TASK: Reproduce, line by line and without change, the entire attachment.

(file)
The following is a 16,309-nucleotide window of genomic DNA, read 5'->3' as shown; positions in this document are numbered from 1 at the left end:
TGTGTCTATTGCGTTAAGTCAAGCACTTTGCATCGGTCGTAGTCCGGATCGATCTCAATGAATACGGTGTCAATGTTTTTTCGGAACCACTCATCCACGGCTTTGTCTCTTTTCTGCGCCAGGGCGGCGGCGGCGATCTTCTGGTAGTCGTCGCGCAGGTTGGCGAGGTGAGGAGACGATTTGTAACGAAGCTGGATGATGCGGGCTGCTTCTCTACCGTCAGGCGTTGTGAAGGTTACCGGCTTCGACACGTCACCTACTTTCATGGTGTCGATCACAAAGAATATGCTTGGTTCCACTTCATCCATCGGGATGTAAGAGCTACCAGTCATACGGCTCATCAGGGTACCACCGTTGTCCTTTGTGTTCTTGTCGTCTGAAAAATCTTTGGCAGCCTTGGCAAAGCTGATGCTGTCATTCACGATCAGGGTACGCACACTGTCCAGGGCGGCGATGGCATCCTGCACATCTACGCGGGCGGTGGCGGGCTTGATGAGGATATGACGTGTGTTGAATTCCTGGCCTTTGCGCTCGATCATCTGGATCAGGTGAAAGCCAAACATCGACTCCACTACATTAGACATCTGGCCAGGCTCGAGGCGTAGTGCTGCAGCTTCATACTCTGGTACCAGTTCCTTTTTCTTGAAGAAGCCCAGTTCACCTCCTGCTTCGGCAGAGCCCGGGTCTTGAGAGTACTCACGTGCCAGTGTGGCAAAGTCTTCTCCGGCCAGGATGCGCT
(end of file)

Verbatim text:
The following is a 16,309-nucleotide window of genomic DNA, read 5'->3' as shown; positions in this document are numbered from 1 at the left end:
TGTGTCTATTGCGTTAAGTCAAGCACTTTGCATCGGTCGTAGTCCGGATCGATCTCAATGAATACGGTGTCAATGTTTTTTCGGAACCACTCATCCACGGCTTTGTCTCTTTTCTGCGCCAGGGCGGCGGCGGCGATCTTCTGGTAGTCGTCGCGCAGGTTGGCGAGGTGAGGAGACGATTTGTAACGAAGCTGGATGATGCGGGCTGCTTCTCTACCGTCAGGCGTTGTGAAGGTTACCGGCTTCGACACGTCACCTACTTTCATGGTGTCGATCACAAAGAATATGCTTGGTTCCACTTCATCCATCGGGATGTAAGAGCTACCAGTCATACGGCTCATCAGGGTACCACCGTTGTCCTTTGTGTTCTTGTCGTCTGAAAAATCTTTGGCAGCCTTGGCAAAGCTGATGCTGTCATTCACGATCAGGGTACGCACACTGTCCAGGGCGGCGATGGCATCCTGCACATCTACGCGGGCGGTGGCGGGCTTGATGAGGATATGACGTGTGTTGAATTCCTGGCCTTTGCGCTCGATCATCTGGATCAGGTGAAAGCCAAACATCGACTCCACTACATTAGACATCTGGCCAGGCTCGAGGCGTAGTGCTGCAGCTTCATACTCTGGTACCAGTTCCTTTTTCTTGAAGAAGCCCAGTTCACCTCCTGCTTCGGCAGAGCCCGGGTCTTGAGAGTACTCACGTGCCAGTGTGGCAAAGTCTTCTCCGGCCAGGATGCGCT